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  1. #1
    bonk's Avatar
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    Pentax Digital Spot Meter vs. Zone System

    I am thinking about buying a Pentax Digital Spot Meter as a companion for my Pentax 67. I make a lot of pictures in low-light situation at night and thought that the LED-Display of the meter would help me there. Also I am currently looking into getting used to the Zone System. What do you think about this meter in my situation? Is it good with the Zone System? What about its low light sensitivity? What are generally the downsides (if any) of this meter? Is it worth its money?

  2. #2

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    Arguably, if you use the I.R.E. 1 index for shadow readings, your need for the Zone System will be reduced. If you decide to use the Zone System as well, the I.R.E. 1 to 10 scales will tell you almost all you need to know about exposure; very roughly, if it's well within the range, use N+ development, if it's much outside, try N-.

    It's a very good meter. My wife uses hers all the time. For very low light (i.e. shadow readings in poor light), however, ANY spot-meter is pushed hard, even the legendary SEI.

    Cheers,

    R.

  3. #3
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    I use the Pentax digital spot and have been using the same one for 17 years since my analog one was stolen. I use it for everything. Pentax 67 rolleiflex nikon 4x5 and 8x10. In the 70s I went to a photography school started by Glen Fishback who was the guy that wrote the original manual for the pentax spot detailing his own zone system. I have used it for everything since then. As to the Zone system, it is good to be aware of it and think in those terms. But with variable contrast papers and inflexible films it isn't really worth it to develop all the exact n--- to n+++ times unless you are doing something really extreme. It is very useful however to be aware of the threshold of useful exposure on your film and to know where to place that "Zone" in your exposure calculation. I use the spot meter to measure the darkest area I want detail in and the brightest area I want detail in and also measure whatever subject and see where in the scale it falls. Then make a decision for exposure thinking of what I can do in printing. You can't print what isn't there on the bottom end. And if the density it too high on the top end you can't print that either. So you try to visualize what it is going to look like if you give up tones on one end or the other and decide if you still want to take the photo.

    bit long winded. The short of it is that I wouldn't exactly be lost without my spot meter but I feel a lot more like I know what I am doing if I have it.

  4. #4

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    I've had my pentex spot meter for ten years, worried over the cost, got it anyway...LOVE IT...lost without it.
    Brian

  5. #5
    Christopher Walrath's Avatar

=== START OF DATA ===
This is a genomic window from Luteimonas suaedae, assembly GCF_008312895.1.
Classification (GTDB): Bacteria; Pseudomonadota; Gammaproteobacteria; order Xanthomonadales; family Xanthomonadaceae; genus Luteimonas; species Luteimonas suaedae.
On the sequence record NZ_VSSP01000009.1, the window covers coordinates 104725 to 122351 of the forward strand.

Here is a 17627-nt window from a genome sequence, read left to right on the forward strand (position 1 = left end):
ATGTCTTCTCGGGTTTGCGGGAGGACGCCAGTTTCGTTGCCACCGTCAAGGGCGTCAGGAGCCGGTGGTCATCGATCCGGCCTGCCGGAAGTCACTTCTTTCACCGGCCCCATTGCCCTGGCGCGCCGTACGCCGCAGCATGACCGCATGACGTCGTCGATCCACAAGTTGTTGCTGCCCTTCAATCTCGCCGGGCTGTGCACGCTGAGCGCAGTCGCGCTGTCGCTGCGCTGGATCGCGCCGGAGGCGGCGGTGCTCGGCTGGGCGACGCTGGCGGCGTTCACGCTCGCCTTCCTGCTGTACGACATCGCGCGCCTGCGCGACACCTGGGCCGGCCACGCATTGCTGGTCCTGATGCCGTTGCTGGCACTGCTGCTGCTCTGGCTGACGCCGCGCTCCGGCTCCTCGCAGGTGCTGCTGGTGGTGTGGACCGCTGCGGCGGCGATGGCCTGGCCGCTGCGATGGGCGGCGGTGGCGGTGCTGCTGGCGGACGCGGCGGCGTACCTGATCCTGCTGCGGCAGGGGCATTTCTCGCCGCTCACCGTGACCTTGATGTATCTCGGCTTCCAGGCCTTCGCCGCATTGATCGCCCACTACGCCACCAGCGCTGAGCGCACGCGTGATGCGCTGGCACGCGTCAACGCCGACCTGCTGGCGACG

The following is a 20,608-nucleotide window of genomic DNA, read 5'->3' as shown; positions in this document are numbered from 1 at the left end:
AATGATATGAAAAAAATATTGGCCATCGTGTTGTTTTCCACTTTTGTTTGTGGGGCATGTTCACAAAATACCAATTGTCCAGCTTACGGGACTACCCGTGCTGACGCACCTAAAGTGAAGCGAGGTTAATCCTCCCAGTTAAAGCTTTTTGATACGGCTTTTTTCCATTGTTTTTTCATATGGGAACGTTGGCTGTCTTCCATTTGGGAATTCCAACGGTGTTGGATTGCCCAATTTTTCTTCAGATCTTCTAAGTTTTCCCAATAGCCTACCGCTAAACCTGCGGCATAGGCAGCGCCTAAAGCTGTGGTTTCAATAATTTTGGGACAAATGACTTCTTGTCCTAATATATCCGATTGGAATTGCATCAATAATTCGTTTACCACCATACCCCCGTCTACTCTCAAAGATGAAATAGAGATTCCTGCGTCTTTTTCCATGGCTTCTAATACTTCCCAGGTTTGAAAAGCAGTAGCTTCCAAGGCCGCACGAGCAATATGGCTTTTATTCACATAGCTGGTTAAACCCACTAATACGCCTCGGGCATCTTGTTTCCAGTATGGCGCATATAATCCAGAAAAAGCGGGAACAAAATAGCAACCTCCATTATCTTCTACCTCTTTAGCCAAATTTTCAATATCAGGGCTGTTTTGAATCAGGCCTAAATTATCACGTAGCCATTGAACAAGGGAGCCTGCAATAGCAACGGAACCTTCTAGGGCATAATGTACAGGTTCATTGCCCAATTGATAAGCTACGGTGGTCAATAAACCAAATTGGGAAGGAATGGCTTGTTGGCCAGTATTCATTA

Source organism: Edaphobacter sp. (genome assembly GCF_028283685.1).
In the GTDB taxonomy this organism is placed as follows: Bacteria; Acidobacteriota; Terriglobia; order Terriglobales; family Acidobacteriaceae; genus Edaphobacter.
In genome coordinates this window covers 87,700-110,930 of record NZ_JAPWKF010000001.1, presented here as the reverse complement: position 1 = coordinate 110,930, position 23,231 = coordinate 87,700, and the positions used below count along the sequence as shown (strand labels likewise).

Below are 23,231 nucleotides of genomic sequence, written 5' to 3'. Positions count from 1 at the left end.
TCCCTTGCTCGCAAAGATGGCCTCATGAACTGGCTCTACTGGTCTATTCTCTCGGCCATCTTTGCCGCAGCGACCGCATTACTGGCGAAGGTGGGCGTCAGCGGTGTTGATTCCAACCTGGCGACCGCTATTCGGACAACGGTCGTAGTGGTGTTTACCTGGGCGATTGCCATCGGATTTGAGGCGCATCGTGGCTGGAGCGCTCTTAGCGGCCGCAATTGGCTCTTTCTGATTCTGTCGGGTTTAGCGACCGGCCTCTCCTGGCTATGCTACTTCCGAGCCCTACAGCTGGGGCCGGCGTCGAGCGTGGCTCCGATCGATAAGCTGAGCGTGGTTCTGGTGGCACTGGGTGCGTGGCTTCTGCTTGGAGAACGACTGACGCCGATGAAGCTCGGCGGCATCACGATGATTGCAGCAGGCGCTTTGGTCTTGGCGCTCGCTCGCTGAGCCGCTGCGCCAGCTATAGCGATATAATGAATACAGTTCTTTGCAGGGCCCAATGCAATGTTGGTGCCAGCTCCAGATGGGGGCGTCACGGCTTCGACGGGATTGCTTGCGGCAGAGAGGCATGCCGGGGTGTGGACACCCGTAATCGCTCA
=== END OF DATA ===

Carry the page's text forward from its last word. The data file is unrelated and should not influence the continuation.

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    I use a Lekonic L358 digital meter and apply my readings to the Zone System with great success. I am not familiar with your model, however, definitely learn the Zone System. It will help your mental processes and a great place to start is Ansel Adams' 'The Negative', chapter 3-4. It is laid out in a concise manner that was a cinch for me to pick up after checking various other sources for about four years without it taking.
    Thank you.
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  6. #6

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    Pentax spot meters are excellent! I got mine for $50 and at the time I didn't even realize how much of a bargain it was.

  7. #7

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    Quote Originally Posted by flash19901 View Post
    ... definitely learn the Zone System. It will help your mental processes and a great place to start is Ansel Adams' 'The Negative', chapter 3-4. It is laid out in a concise manner that was a cinch for me to pick up after checking various other sources for about four years without it taking.
    If it works for you, it works for you, but don't necessarily assume that it's a good idea for everyone. I find it a tedious and far from concise recitation of basic sensitometry, over-simplified in some places and over-complicated in others. My advice to the OP would be the exact opposite of yours.

    This doesn't mean you're wrong or that I'm right: it's just worth putting the other side of the argument.

    Cheers,

    R.

  8. #8
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    Bonk,

    I would get the Pentax for sure, especially if you are going to learn to expose and develop via ZS method. Becoming proficient in the use of a spot meter is important when using the ZS.

    Chuck

  9. #9
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    Quote Originally Posted by Chuck1 View Post
    Bonk,

    I would get the Pentax for sure, especially if you are going to learn to expose and develop via ZS method. Becoming proficient in the use of a spot meter is important when using the ZS.

    Chuck
    Too bad it is so darn expensive. Is ebay really the cheapest way to get one, or do you have another suggestion?

  10. #10
    DODDATO's Avatar
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    Yes, buy the Pentax it's the finest meter out there. Learn the Zone system, it will help you to think and visualize as to how the film responds to light. Exposing for shadows and developing for highlights. It's a very simple system that is quite effective.
    Bring Joy to the world with Art!



 

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